'Because Gerhardt and Osborne do not blast out Shostakovich’s music statically and obsessively, and do not make him play the same old role of the eternally divided soul with sewing-machine rhythms and tortured pathos, they take him seriously as a sound painter in chamber-music style. This fabulous recording is meaningfully rounded out with Alfred Schnittke’s sonata for cello and piano, the very piece that followed Shostakovich, and two pieces by Schnittke for solo cello, including a wonderful pale-moonlight madrigal with a static melodic pattern, and then, finally, arrangements of some Shostakovich bagatelles. In all: a well-conceived production, expressive playing, generously packed (80 minutes)―a must-buy' (Wirdschaftswoche, Germany)
When Shostakovich’s Cello Sonata received its premiere in December 1934, many of his contemporaries were struck by its conservative language. His image as the Soviet Union’s enfant terrible had not yet faded despite his very public return to a more accessible musical language in his acclaimed opera Lady Macbeth, premiered earlier that year. Around this time Shostakovich wrote various articles describing his search for a simple, clear and expressive language. Though that search was to take him into the deeply ambivalent world of the Fourth Symphony of 1936, the Cello Sonata is clearly an early manifestation of this new trend.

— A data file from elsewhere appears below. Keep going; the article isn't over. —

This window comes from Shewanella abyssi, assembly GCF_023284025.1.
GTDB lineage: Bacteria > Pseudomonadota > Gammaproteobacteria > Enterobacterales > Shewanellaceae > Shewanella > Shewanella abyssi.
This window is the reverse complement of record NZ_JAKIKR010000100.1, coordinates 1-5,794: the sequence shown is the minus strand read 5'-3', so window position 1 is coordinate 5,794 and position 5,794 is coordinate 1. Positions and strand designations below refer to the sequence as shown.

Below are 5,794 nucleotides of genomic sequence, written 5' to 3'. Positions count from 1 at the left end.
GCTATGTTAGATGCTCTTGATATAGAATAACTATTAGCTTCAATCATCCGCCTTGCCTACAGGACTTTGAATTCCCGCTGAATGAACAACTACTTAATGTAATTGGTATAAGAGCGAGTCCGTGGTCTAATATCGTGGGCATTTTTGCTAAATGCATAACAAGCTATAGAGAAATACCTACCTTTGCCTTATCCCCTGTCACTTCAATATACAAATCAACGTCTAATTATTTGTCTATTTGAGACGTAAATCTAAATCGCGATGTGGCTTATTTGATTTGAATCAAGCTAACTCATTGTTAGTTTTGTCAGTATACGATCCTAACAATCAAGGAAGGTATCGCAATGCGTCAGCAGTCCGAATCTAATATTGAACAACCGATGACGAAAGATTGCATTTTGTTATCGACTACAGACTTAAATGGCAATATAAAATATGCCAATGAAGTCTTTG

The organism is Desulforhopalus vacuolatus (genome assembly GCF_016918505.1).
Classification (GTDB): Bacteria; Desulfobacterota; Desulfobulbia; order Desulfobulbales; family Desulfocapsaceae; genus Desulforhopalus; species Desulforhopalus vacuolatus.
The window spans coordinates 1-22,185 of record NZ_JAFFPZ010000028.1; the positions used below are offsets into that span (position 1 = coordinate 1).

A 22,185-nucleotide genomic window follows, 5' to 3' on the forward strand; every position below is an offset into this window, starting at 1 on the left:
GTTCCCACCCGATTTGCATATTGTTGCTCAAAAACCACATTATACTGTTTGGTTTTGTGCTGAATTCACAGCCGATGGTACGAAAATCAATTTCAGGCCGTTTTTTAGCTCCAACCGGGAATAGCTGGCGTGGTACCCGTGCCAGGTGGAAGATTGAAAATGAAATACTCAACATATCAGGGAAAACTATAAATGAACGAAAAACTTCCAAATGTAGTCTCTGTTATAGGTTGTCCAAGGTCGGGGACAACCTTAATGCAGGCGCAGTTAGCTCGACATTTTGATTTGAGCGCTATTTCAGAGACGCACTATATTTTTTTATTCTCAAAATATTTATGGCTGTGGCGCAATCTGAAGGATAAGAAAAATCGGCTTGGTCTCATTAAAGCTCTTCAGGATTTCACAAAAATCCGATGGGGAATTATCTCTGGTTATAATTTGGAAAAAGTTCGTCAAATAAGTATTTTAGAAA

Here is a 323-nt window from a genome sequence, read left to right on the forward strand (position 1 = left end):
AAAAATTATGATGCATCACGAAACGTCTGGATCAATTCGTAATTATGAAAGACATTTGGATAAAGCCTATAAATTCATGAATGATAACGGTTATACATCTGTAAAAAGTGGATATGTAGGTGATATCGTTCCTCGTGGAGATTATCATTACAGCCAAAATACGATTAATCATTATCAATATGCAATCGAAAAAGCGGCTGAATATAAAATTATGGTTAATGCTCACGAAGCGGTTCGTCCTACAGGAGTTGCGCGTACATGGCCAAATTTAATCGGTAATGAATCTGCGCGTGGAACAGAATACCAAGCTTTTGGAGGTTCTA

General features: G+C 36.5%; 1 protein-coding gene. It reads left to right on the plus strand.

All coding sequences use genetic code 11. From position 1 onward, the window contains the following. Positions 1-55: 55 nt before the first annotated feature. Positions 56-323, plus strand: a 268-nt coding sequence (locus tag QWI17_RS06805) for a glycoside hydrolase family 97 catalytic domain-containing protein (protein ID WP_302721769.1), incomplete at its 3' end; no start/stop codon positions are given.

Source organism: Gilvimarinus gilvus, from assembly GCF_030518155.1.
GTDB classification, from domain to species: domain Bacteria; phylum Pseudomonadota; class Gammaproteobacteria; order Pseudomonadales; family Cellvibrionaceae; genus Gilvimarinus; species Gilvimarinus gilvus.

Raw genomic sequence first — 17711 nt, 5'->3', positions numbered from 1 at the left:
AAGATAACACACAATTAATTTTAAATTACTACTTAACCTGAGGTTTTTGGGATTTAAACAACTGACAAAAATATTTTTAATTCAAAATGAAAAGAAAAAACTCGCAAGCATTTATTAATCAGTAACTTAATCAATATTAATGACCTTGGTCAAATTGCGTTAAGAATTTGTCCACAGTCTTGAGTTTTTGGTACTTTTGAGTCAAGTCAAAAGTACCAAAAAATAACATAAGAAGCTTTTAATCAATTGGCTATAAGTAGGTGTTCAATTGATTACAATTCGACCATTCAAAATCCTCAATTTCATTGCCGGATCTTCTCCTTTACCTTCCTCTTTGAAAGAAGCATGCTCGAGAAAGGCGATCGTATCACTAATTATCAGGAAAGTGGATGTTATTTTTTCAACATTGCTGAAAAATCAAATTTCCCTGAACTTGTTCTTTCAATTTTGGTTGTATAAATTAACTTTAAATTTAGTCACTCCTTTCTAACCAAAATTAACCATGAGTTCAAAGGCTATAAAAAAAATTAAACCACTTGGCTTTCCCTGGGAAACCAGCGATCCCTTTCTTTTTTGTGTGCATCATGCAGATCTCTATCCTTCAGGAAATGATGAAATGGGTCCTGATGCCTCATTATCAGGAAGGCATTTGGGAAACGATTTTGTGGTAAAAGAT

Right from the start, the Sonata feels like a new departure. Its gently rocking opening doesn’t sound like anything Shostakovich had written before; the very self-conscious repeat of the sonata exposition is almost a declaration of faith in Classical first principles. And, though Shostakovich had cancelled further lucrative work in film in order to concentrate on it, the Sonata is permeated with the intonations of popular music and Lady Macbeth. Instead of the yearning arioso-writing that can be heard in the contemporaneous Moderato for cello and piano, the Sonata’s Largo shows a stronger kinship with the convicts’ song that concludes the opera, echoing it strongly in its four-bar phrasing, its melodic shape and even at one point by a close allusion. In the cheekily song-like finale Shostakovich reverts to the high spirits of the previous year’s First Piano Concerto, keeping the manic spirit of music-hall only just at arm’s length. Most remarkable of all, though, is the faux-naif second-movement scherzo, with its stark, almost peasant-like roughness. At no point does it evoke Russian folk song; in fact, its heavy repeated rhythms and four-square phrases are more reminiscent of German or Austrian dances as refracted through the lens of Schubert, Brahms or Mahler. Notwithstanding all these influences, there is a distinctly urban swagger to the scherzo, suggesting that here, once again, Shostakovich the film composer is not far away.